(A to D) Representative autoradiographs of 14C-CDP-11R, 3 hours after intravenous administration. Cartilaginous tissue is highlighted with light blue (hip), dark blue (knee), green (IVD), red (shoulder), or magenta (elbow) arrowheads. Scale bars, 1 mm (A to C) and 5 mm (D). (E) Quantification of radioactive signal in the IVD or knee (n = 2), 3 hours after intravenous administration of 14C-CDP-71R (9.6 μCi, 77.2 nmol), 14C-CDP-09R (7.4 μCi, 59.5 nmol), 14C-CDP-45R (8.1 μCi, 65.1 nmol), 14C-CDP-29 (12 μCi, 97 nmol), or 14C-CDP-11R (7.5 μCi, 60 nmol). (F and G) Quantification of 14C-CDP-11R signal over 96 hours in knee and IVD (F) or in blood, skeletal muscle, liver, and kidney (G). One-way ANOVA compares concentration in knee to other tissues over time. Combination of two experiments, n = 4 to 5 dosed at 7.5 μCi, 60 nmol, and 7.1 μCi, 57 nmol. All quantified data are means and SD.

To determine the rate of accumulation, peak concentration, and duration of retention in cartilaginous tissues, we evaluated the biodistribution of 14C-CDP-11R in two independent, nine-point, time-course experiments (Fig. 1, F and G). The peptide was observed on the autoradiographs in the knee and IVD at all time points between 5 min and 96 hours. The peak mean concentration occurred at 30 min in both the knee (14.4 ± 3.4 nmol/g) and IVD (8.4 ± 2.1 nmol/g). The biodistribution pattern was similar in rats as in mice (fig. S1)

Comparing the concentration of 14C-CDP-11R in the knee at each time point to the concentration in blood, muscle, and liver revealed that the mean concentration in the knee (Fig. 1F) was significantly higher than in blood, muscle, and liver (Fig. 1G) at all time points (P < 0.05). The mean concentration in the kidney was transiently higher than in the knee from 5 min to 1 hour but was not different between 3 and 96 hours (P > 0.05). Exposure in the kidney was expected because the peptide appeared to be excreted primarily by the kidney and to a lesser extent through the gallbladder into the stool, similar to what we observed with other CDPs (13, 15). These experiments revealed that CDPs can accumulate in the cartilage at high concentration and can be retained longer in cartilage (at least 96 hours) than in other tissues such as blood, muscle, and liver. These CDPs provide a basis for improving the therapeutic window of anti-arthritic drugs through preferential delivery to joints.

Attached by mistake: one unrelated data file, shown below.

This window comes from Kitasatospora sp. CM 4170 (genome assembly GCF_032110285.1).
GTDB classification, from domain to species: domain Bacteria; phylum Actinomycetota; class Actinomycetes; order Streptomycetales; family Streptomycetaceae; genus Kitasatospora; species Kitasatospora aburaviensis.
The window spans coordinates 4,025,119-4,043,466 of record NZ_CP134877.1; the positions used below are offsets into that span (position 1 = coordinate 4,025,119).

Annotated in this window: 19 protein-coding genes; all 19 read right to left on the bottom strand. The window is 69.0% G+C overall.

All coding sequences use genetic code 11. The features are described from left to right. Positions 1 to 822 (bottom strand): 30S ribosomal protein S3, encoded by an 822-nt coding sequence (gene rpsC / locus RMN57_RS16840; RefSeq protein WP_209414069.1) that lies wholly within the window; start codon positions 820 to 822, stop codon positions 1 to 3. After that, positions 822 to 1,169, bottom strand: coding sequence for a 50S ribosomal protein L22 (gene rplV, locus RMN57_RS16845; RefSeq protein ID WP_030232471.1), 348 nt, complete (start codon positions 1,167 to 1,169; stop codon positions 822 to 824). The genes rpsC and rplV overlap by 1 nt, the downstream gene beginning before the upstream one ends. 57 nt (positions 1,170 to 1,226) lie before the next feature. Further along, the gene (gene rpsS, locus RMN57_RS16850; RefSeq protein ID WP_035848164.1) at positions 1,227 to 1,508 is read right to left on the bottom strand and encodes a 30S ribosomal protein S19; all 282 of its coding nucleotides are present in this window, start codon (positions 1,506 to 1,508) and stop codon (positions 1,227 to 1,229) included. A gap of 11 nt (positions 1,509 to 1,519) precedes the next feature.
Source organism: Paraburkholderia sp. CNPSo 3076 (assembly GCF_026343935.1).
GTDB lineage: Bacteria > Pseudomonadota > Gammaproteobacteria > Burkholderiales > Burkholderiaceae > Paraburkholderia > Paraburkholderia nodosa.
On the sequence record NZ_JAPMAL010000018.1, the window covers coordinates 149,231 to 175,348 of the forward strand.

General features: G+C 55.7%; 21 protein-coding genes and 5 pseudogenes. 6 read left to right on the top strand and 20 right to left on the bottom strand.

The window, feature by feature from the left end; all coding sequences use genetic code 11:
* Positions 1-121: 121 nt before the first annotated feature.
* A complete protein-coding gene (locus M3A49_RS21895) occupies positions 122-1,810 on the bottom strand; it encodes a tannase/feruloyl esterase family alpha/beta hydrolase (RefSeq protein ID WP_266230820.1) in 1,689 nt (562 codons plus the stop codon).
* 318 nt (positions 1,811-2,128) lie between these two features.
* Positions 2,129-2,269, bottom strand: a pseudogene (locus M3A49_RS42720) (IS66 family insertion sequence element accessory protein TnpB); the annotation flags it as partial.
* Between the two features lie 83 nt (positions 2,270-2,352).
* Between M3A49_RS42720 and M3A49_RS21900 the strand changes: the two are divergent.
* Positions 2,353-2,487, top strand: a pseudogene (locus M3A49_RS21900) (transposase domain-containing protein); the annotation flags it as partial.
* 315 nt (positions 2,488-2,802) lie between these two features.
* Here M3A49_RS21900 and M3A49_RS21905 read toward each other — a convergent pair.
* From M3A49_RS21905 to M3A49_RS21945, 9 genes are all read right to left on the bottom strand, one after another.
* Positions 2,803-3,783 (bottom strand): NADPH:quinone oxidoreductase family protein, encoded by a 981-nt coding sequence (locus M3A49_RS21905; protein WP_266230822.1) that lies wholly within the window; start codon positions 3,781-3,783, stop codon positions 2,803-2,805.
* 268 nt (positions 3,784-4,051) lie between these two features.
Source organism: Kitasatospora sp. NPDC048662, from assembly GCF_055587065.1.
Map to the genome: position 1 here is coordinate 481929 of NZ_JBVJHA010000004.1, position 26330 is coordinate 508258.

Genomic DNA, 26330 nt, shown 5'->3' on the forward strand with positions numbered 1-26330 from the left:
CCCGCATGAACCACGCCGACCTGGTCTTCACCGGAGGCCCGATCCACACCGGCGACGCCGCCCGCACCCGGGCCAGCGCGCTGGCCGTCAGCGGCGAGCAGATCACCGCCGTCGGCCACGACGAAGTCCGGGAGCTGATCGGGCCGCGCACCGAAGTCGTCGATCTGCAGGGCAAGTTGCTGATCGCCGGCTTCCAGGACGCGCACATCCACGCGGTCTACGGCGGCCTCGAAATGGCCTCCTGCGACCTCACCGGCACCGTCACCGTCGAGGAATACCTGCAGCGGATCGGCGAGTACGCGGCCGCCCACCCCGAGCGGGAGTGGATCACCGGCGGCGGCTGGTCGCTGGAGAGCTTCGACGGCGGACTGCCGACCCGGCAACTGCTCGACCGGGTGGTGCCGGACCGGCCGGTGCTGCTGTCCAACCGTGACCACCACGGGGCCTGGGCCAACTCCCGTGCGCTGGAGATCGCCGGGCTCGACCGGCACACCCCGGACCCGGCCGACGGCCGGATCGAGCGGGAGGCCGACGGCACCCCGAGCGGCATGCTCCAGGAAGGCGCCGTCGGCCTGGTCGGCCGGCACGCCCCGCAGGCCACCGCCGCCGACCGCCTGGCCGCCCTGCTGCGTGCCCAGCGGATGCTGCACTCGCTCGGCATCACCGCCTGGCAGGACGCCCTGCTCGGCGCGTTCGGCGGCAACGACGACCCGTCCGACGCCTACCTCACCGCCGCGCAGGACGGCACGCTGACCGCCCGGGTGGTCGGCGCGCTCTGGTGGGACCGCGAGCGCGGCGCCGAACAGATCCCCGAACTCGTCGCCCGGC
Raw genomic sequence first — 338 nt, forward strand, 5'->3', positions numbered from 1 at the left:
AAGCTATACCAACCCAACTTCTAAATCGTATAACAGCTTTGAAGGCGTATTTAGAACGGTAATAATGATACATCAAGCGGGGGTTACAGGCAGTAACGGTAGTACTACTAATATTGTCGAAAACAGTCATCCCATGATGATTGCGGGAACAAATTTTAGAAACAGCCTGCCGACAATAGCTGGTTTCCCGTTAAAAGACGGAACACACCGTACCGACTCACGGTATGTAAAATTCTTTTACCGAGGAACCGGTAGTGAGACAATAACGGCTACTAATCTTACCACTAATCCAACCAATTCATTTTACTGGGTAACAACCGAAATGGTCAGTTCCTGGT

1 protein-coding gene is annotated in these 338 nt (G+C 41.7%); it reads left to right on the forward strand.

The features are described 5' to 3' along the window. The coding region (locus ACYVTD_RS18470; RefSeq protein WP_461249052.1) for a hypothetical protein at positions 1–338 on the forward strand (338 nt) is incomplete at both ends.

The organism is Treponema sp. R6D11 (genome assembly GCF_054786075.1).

Three-dimensional CDP structure is necessary for cartilage accumulation

We used crystallography to determine the three-dimensional CDP structure, which served the dual purposes of providing strong validation of the structural integrity of the peptides and structural insight into their biodistribution patterns. Superposition of three cartilage-accumulating CDPs (CDP-09R, CDP-45R, and CDP-11, the latter a naturally occurring homolog of CDP-11R in which several arginine residues are lysine), as well as a non–cartilage-targeting control, CDP-29, showed a high degree of structural conservation shared by all four CDPs (Fig. 2A). Analysis of electrostatic potential showed that the surfaces of cartilage-accumulating peptides are overwhelmingly positively charged, with only small negatively charged patches, usually associated with the negatively charged C terminus. This finding was in marked contrast to negative control CDP-29. Thus, extensive positive charge may distinguish cartilage-accumulating from non-accumulating CDPs.

Fig. 2 Biochemical characterization of CDPs.